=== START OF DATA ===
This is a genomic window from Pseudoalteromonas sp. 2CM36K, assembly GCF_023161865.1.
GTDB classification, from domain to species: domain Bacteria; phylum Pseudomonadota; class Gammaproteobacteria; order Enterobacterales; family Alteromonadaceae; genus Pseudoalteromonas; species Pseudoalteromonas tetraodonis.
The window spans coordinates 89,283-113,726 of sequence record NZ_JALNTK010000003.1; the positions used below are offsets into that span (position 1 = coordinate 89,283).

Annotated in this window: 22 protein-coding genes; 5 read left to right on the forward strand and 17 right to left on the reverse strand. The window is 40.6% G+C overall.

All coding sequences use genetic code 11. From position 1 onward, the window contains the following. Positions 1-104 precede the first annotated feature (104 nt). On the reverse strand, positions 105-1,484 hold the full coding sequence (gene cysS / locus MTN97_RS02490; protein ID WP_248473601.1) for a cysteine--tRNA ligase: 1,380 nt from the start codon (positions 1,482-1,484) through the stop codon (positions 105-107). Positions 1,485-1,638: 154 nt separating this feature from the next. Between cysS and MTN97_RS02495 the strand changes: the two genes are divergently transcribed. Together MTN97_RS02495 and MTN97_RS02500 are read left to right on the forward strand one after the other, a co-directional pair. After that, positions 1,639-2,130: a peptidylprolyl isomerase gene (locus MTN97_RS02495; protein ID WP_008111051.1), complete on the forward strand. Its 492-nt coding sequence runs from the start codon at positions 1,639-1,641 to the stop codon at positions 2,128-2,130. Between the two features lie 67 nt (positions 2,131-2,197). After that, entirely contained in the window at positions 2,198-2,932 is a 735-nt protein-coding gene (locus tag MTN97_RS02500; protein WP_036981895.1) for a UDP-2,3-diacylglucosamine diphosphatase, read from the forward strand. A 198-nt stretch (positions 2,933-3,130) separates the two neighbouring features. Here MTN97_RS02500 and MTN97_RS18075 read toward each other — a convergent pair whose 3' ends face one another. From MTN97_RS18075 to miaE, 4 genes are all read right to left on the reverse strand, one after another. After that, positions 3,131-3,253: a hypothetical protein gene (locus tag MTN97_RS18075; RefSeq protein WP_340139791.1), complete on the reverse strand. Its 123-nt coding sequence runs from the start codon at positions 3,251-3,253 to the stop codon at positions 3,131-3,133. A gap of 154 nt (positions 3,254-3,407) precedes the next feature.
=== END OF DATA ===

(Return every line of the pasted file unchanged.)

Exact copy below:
This is a genomic window from Pseudoalteromonas sp. 2CM36K, assembly GCF_023161865.1.
GTDB classification, from domain to species: domain Bacteria; phylum Pseudomonadota; class Gammaproteobacteria; order Enterobacterales; family Alteromonadaceae; genus Pseudoalteromonas; species Pseudoalteromonas tetraodonis.
The window spans coordinates 89,283-113,726 of sequence record NZ_JALNTK010000003.1; the positions used below are offsets into that span (position 1 = coordinate 89,283).

Annotated in this window: 22 protein-coding genes; 5 read left to right on the forward strand and 17 right to left on the reverse strand. The window is 40.6% G+C overall.

All coding sequences use genetic code 11. From position 1 onward, the window contains the following. Positions 1-104 precede the first annotated feature (104 nt). On the reverse strand, positions 105-1,484 hold the full coding sequence (gene cysS / locus MTN97_RS02490; protein ID WP_248473601.1) for a cysteine--tRNA ligase: 1,380 nt from the start codon (positions 1,482-1,484) through the stop codon (positions 105-107). Positions 1,485-1,638: 154 nt separating this feature from the next. Between cysS and MTN97_RS02495 the strand changes: the two genes are divergently transcribed. Together MTN97_RS02495 and MTN97_RS02500 are read left to right on the forward strand one after the other, a co-directional pair. After that, positions 1,639-2,130: a peptidylprolyl isomerase gene (locus MTN97_RS02495; protein ID WP_008111051.1), complete on the forward strand. Its 492-nt coding sequence runs from the start codon at positions 1,639-1,641 to the stop codon at positions 2,128-2,130. Between the two features lie 67 nt (positions 2,131-2,197). After that, entirely contained in the window at positions 2,198-2,932 is a 735-nt protein-coding gene (locus tag MTN97_RS02500; protein WP_036981895.1) for a UDP-2,3-diacylglucosamine diphosphatase, read from the forward strand. A 198-nt stretch (positions 2,933-3,130) separates the two neighbouring features. Here MTN97_RS02500 and MTN97_RS18075 read toward each other — a convergent pair whose 3' ends face one another. From MTN97_RS18075 to miaE, 4 genes are all read right to left on the reverse strand, one after another. After that, positions 3,131-3,253: a hypothetical protein gene (locus tag MTN97_RS18075; RefSeq protein WP_340139791.1), complete on the reverse strand. Its 123-nt coding sequence runs from the start codon at positions 3,251-3,253 to the stop codon at positions 3,131-3,133. A gap of 154 nt (positions 3,254-3,407) precedes the next feature.